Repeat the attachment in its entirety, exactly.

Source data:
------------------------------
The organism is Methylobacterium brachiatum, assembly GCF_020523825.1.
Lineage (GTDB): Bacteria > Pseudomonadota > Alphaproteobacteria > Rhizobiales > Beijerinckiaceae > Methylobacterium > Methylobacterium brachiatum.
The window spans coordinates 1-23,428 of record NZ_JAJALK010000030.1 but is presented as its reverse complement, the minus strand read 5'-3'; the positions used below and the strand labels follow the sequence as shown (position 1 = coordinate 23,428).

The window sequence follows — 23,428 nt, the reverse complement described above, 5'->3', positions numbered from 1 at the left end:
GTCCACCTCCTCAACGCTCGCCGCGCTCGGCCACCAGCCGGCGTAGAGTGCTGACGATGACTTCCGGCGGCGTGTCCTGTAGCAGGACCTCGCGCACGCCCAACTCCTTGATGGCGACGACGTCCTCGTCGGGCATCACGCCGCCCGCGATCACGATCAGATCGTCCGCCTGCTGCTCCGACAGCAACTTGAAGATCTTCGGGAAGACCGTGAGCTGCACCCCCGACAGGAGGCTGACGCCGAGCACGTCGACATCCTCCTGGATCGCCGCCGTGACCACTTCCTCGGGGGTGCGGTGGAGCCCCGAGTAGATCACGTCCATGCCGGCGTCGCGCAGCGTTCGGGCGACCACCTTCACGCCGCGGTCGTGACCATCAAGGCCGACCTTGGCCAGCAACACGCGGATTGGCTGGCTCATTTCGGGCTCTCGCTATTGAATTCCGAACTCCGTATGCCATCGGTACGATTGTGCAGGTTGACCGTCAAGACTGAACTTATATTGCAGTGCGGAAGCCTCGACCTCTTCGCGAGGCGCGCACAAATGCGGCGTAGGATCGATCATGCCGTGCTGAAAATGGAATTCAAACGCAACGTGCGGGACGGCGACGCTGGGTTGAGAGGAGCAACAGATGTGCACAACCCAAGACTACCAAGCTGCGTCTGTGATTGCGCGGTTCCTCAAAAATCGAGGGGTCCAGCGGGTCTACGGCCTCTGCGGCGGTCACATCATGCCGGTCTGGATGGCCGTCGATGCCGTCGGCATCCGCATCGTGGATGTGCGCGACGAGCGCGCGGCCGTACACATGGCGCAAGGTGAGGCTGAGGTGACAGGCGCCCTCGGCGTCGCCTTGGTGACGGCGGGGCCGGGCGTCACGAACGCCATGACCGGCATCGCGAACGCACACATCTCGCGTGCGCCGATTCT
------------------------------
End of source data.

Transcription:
The organism is Methylobacterium brachiatum, assembly GCF_020523825.1.
Lineage (GTDB): Bacteria > Pseudomonadota > Alphaproteobacteria > Rhizobiales > Beijerinckiaceae > Methylobacterium > Methylobacterium brachiatum.
The window spans coordinates 1-23,428 of record NZ_JAJALK010000030.1 but is presented as its reverse complement, the minus strand read 5'-3'; the positions used below and the strand labels follow the sequence as shown (position 1 = coordinate 23,428).

The window sequence follows — 23,428 nt, the reverse complement described above, 5'->3', positions numbered from 1 at the left end:
GTCCACCTCCTCAACGCTCGCCGCGCTCGGCCACCAGCCGGCGTAGAGTGCTGACGATGACTTCCGGCGGCGTGTCCTGTAGCAGGACCTCGCGCACGCCCAACTCCTTGATGGCGACGACGTCCTCGTCGGGCATCACGCCGCCCGCGATCACGATCAGATCGTCCGCCTGCTGCTCCGACAGCAACTTGAAGATCTTCGGGAAGACCGTGAGCTGCACCCCCGACAGGAGGCTGACGCCGAGCACGTCGACATCCTCCTGGATCGCCGCCGTGACCACTTCCTCGGGGGTGCGGTGGAGCCCCGAGTAGATCACGTCCATGCCGGCGTCGCGCAGCGTTCGGGCGACCACCTTCACGCCGCGGTCGTGACCATCAAGGCCGACCTTGGCCAGCAACACGCGGATTGGCTGGCTCATTTCGGGCTCTCGCTATTGAATTCCGAACTCCGTATGCCATCGGTACGATTGTGCAGGTTGACCGTCAAGACTGAACTTATATTGCAGTGCGGAAGCCTCGACCTCTTCGCGAGGCGCGCACAAATGCGGCGTAGGATCGATCATGCCGTGCTGAAAATGGAATTCAAACGCAACGTGCGGGACGGCGACGCTGGGTTGAGAGGAGCAACAGATGTGCACAACCCAAGACTACCAAGCTGCGTCTGTGATTGCGCGGTTCCTCAAAAATCGAGGGGTCCAGCGGGTCTACGGCCTCTGCGGCGGTCACATCATGCCGGTCTGGATGGCCGTCGATGCCGTCGGCATCCGCATCGTGGATGTGCGCGACGAGCGCGCGGCCGTACACATGGCGCAAGGTGAGGCTGAGGTGACAGGCGCCCTCGGCGTCGCCTTGGTGACGGCGGGGCCGGGCGTCACGAACGCCATGACCGGCATCGCGAACGCACACATCTCGCGTGCGCCGATTCT